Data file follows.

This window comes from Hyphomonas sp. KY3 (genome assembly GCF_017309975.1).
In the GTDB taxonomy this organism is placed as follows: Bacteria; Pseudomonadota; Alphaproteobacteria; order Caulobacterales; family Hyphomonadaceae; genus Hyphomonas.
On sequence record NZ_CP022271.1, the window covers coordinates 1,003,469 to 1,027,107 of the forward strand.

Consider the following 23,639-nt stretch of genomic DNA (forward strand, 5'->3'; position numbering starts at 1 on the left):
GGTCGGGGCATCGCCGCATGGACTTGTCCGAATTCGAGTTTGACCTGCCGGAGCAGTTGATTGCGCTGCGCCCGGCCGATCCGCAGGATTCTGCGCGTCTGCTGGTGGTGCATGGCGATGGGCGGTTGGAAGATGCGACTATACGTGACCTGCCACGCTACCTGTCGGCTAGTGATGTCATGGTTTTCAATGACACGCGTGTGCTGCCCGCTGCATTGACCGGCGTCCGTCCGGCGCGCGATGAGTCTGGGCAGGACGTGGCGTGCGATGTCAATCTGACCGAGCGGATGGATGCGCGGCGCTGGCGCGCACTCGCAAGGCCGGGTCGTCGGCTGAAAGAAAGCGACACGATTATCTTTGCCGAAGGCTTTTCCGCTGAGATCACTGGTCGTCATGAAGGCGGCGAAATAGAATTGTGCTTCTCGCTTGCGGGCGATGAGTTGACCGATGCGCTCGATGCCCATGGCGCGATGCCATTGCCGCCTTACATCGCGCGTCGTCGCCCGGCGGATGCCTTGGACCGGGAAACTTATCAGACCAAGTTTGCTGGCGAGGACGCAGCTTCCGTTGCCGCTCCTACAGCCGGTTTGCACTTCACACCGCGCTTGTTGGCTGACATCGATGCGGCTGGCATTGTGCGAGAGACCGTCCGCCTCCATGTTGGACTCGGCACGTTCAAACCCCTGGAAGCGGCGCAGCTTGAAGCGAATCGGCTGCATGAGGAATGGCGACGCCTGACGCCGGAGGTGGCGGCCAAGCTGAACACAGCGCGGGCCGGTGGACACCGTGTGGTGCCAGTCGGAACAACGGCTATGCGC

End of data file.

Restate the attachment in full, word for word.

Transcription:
This window comes from Hyphomonas sp. KY3 (genome assembly GCF_017309975.1).
In the GTDB taxonomy this organism is placed as follows: Bacteria; Pseudomonadota; Alphaproteobacteria; order Caulobacterales; family Hyphomonadaceae; genus Hyphomonas.
On sequence record NZ_CP022271.1, the window covers coordinates 1,003,469 to 1,027,107 of the forward strand.

Consider the following 23,639-nt stretch of genomic DNA (forward strand, 5'->3'; position numbering starts at 1 on the left):
GGTCGGGGCATCGCCGCATGGACTTGTCCGAATTCGAGTTTGACCTGCCGGAGCAGTTGATTGCGCTGCGCCCGGCCGATCCGCAGGATTCTGCGCGTCTGCTGGTGGTGCATGGCGATGGGCGGTTGGAAGATGCGACTATACGTGACCTGCCACGCTACCTGTCGGCTAGTGATGTCATGGTTTTCAATGACACGCGTGTGCTGCCCGCTGCATTGACCGGCGTCCGTCCGGCGCGCGATGAGTCTGGGCAGGACGTGGCGTGCGATGTCAATCTGACCGAGCGGATGGATGCGCGGCGCTGGCGCGCACTCGCAAGGCCGGGTCGTCGGCTGAAAGAAAGCGACACGATTATCTTTGCCGAAGGCTTTTCCGCTGAGATCACTGGTCGTCATGAAGGCGGCGAAATAGAATTGTGCTTCTCGCTTGCGGGCGATGAGTTGACCGATGCGCTCGATGCCCATGGCGCGATGCCATTGCCGCCTTACATCGCGCGTCGTCGCCCGGCGGATGCCTTGGACCGGGAAACTTATCAGACCAAGTTTGCTGGCGAGGACGCAGCTTCCGTTGCCGCTCCTACAGCCGGTTTGCACTTCACACCGCGCTTGTTGGCTGACATCGATGCGGCTGGCATTGTGCGAGAGACCGTCCGCCTCCATGTTGGACTCGGCACGTTCAAACCCCTGGAAGCGGCGCAGCTTGAAGCGAATCGGCTGCATGAGGAATGGCGACGCCTGACGCCGGAGGTGGCGGCCAAGCTGAACACAGCGCGGGCCGGTGGACACCGTGTGGTGCCAGTCGGAACAACGGCTATGCGC